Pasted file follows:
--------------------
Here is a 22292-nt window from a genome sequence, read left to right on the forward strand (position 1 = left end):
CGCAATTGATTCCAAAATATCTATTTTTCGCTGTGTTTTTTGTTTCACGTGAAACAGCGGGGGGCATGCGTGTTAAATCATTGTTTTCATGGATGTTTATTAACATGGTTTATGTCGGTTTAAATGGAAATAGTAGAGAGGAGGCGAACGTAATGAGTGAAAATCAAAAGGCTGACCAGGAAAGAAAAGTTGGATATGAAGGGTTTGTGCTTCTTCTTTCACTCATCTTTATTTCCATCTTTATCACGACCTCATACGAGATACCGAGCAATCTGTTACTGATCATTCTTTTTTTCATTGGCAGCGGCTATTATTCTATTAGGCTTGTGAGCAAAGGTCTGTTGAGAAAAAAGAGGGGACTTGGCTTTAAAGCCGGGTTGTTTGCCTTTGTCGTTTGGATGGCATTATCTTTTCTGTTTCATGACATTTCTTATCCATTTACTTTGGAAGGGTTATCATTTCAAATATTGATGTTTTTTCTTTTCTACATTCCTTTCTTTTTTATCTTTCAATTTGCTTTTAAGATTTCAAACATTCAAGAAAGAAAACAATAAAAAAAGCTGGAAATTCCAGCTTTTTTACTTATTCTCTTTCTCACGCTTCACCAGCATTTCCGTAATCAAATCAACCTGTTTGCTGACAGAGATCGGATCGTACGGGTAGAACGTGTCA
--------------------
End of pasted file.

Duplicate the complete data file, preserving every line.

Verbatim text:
Here is a 22292-nt window from a genome sequence, read left to right on the forward strand (position 1 = left end):
CGCAATTGATTCCAAAATATCTATTTTTCGCTGTGTTTTTTGTTTCACGTGAAACAGCGGGGGGCATGCGTGTTAAATCATTGTTTTCATGGATGTTTATTAACATGGTTTATGTCGGTTTAAATGGAAATAGTAGAGAGGAGGCGAACGTAATGAGTGAAAATCAAAAGGCTGACCAGGAAAGAAAAGTTGGATATGAAGGGTTTGTGCTTCTTCTTTCACTCATCTTTATTTCCATCTTTATCACGACCTCATACGAGATACCGAGCAATCTGTTACTGATCATTCTTTTTTTCATTGGCAGCGGCTATTATTCTATTAGGCTTGTGAGCAAAGGTCTGTTGAGAAAAAAGAGGGGACTTGGCTTTAAAGCCGGGTTGTTTGCCTTTGTCGTTTGGATGGCATTATCTTTTCTGTTTCATGACATTTCTTATCCATTTACTTTGGAAGGGTTATCATTTCAAATATTGATGTTTTTTCTTTTCTACATTCCTTTCTTTTTTATCTTTCAATTTGCTTTTAAGATTTCAAACATTCAAGAAAGAAAACAATAAAAAAAGCTGGAAATTCCAGCTTTTTTACTTATTCTCTTTCTCACGCTTCACCAGCATTTCCGTAATCAAATCAACCTGTTTGCTGACAGAGATCGGATCGTACGGGTAGAACGTGTCA